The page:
With Mayor Rahm Emanuel’s win last night, the question on many educators’ minds is whether his new-found, humble attitude will change his approach to handling the city’s public schools. A host of potential hot-button issues are waiting in the wings. For one, proposals for new charter schools are due today, and it will be interesting to see if the recent slow-down in charter approvals suddenly revs up again, especially with a pro-charter governor–and Emanuel friend–in Springfield.
In addition, principals and local school councils are anxiously awaiting their schools’ budgets, which are expected to include drastic cuts to deal with the district’s deficit.
Teacher contract negotiations will begin in earnest,too. And CEO Barbara Byrd-Bennett’s three-year contract is up this year and, while she hasn’t told the board she wants out, some observers question how long she will stay. If so, she has promised that no schools will be closed til the 2017-2018 school year; but, if she leaves, that promise is null.
In his victory speech, Emanuel thanked voters for giving him a second chance and “for putting me through my paces. I will be a better mayor because of that.” The mayor briefly brought up the issue of public education, saying, “I hear you [voters] on the importance of neighborhood high schools and better choices.” At the same time, with city and school system finances in shambles, Emanuel called it an era of “hard choices” and said he couldn’t promise that everybody would be pleased with decisions from City Hall.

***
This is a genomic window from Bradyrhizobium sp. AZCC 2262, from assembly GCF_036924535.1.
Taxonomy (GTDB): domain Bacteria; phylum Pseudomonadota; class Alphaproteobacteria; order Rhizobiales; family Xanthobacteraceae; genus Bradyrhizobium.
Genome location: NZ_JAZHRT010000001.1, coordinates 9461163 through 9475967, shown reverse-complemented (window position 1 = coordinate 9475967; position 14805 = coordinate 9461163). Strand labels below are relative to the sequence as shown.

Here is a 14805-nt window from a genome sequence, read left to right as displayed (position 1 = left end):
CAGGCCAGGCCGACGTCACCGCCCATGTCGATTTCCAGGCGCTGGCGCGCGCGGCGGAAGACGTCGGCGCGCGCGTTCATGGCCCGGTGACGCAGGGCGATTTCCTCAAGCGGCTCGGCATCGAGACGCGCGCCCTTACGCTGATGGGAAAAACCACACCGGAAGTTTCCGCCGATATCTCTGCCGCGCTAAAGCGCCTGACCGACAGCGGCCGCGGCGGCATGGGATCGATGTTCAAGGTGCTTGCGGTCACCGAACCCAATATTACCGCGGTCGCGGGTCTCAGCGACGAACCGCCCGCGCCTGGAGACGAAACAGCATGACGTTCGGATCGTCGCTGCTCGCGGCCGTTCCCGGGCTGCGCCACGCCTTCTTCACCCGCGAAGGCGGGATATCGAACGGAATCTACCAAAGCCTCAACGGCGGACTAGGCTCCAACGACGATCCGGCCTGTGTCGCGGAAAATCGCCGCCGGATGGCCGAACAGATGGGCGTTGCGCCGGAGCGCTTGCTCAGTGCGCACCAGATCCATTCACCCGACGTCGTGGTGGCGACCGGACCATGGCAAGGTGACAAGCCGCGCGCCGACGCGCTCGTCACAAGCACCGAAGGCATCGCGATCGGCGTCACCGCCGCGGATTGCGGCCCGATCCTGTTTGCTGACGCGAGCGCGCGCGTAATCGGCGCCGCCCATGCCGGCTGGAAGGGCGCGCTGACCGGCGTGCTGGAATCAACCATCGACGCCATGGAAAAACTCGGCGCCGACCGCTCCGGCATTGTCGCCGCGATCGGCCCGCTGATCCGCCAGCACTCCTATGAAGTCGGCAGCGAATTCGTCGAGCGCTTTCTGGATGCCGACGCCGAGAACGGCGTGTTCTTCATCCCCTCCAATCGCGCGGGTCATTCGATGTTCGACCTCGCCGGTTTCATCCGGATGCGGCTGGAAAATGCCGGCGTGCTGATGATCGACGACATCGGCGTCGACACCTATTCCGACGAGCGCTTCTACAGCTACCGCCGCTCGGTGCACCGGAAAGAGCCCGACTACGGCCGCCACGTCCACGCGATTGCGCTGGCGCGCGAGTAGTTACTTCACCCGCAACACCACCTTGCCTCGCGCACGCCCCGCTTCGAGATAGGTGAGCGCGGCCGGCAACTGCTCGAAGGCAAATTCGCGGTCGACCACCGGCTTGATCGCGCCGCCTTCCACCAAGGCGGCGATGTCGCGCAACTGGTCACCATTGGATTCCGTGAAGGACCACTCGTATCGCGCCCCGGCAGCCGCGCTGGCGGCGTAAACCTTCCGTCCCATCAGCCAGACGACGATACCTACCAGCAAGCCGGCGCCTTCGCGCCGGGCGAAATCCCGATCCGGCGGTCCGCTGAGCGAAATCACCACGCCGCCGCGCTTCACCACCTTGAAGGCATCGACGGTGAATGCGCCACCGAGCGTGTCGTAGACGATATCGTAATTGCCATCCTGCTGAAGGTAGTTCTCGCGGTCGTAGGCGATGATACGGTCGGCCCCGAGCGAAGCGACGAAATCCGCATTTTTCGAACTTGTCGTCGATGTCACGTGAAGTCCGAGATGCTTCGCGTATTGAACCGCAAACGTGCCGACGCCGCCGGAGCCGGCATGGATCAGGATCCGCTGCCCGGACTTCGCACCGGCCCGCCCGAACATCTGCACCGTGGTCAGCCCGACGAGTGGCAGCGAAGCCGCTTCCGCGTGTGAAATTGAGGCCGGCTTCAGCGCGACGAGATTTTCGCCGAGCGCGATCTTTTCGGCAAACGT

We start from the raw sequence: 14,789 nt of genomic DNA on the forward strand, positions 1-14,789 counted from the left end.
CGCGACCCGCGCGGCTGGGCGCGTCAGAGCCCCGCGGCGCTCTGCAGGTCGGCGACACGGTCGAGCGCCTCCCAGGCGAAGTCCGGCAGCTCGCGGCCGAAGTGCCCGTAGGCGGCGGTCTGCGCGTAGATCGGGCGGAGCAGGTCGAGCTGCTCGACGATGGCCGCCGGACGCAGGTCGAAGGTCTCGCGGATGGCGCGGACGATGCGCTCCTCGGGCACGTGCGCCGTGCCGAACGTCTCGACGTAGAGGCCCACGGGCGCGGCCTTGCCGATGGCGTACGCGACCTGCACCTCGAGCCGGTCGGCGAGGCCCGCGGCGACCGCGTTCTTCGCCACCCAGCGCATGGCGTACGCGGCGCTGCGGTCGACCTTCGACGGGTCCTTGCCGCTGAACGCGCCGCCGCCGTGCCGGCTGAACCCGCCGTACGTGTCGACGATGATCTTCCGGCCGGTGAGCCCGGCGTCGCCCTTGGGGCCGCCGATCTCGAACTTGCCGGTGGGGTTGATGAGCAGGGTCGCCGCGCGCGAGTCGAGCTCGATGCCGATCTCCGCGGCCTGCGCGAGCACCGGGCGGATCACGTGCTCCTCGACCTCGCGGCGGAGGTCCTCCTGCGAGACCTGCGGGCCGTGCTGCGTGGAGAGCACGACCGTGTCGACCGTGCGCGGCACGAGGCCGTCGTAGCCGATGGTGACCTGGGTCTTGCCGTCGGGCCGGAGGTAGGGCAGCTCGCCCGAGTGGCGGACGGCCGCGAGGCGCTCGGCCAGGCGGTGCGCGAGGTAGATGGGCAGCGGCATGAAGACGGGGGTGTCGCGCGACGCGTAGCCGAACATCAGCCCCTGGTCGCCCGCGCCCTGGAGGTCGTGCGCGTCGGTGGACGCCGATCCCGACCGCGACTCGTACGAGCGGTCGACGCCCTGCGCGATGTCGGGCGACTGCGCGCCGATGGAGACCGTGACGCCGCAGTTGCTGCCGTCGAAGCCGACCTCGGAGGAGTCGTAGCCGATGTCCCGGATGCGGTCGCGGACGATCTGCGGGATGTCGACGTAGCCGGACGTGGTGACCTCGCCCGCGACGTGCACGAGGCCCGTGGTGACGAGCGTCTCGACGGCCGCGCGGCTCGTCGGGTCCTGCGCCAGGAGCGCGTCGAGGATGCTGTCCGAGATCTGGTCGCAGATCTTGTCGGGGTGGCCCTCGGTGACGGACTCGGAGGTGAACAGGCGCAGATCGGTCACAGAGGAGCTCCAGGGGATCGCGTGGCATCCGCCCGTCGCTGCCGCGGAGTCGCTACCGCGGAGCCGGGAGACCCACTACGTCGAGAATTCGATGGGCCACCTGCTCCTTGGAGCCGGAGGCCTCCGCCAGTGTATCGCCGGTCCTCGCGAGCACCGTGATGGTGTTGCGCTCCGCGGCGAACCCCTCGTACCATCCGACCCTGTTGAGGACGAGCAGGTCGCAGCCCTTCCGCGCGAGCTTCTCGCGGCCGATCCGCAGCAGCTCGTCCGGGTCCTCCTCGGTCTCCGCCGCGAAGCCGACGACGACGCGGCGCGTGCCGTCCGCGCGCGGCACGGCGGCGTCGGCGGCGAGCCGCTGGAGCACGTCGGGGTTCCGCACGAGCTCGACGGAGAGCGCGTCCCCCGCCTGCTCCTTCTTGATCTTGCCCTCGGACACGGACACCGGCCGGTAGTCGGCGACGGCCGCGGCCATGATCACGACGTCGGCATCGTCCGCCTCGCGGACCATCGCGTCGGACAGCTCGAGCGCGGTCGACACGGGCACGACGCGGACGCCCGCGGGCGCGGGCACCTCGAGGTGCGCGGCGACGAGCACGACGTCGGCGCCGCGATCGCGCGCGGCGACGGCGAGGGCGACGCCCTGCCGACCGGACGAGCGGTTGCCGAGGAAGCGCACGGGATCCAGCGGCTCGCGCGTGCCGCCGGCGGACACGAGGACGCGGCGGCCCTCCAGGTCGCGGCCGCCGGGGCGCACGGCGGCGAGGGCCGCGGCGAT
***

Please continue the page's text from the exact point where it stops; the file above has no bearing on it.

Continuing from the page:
In a statement, Chicago Teachers Union leaders said they hoped Emanuel’s repentant tone is sincere and that there can be “more substantive contract negotiations” between the union and Board of Education. (The CTU recently presented an ambitious list of demands, including many political asks that are unrealistic in a labor contract.)
““The mayor didn’t win the run-off election in as much as he survived it,” said CTU Vice President Jesse Sharkey. “But we believe that if he is sincere about owning his faults, and listening to the voices of average, working Chicagoans, those sentiments expressed in his television ads won’t just be conciliatory. They will be needed to move this city forward.”
2. In limbo … By late afternoon Wednesday, it looked as CTU-backed Sue Sadlowski Garza, a counselor at Jane Addams Elementary School, had won the 10 Ward aldermanic seat. According to the Chicago Board of Elections, with all 36 precincts reporting, she had 89 more votes than incumbent Ald. John Pope, though that lead dropped to 44 votes once mail-in ballots were counted. Provisional ballots have yet to be counted, and the final outcome is likely to be challenged in court due to the narrow margin.*
“We’re on pins and needles,” Garza said on Thursday. “We’re just all exhausted. It’s exciting and nerve-racking. We were up by 89, now we’re up by 44. That still feels like a good number, but it’s a waiting game.”
Meanwhile, Jenner Elementary teacher Tara Stamps did not fare so well in her bid against Ald. Emma Mitts in the 37th Ward. Stamps was the only other CTU member who made it to the runoffs from an unprecedented wave of eight Chicago educators originally launched campaigns last fall.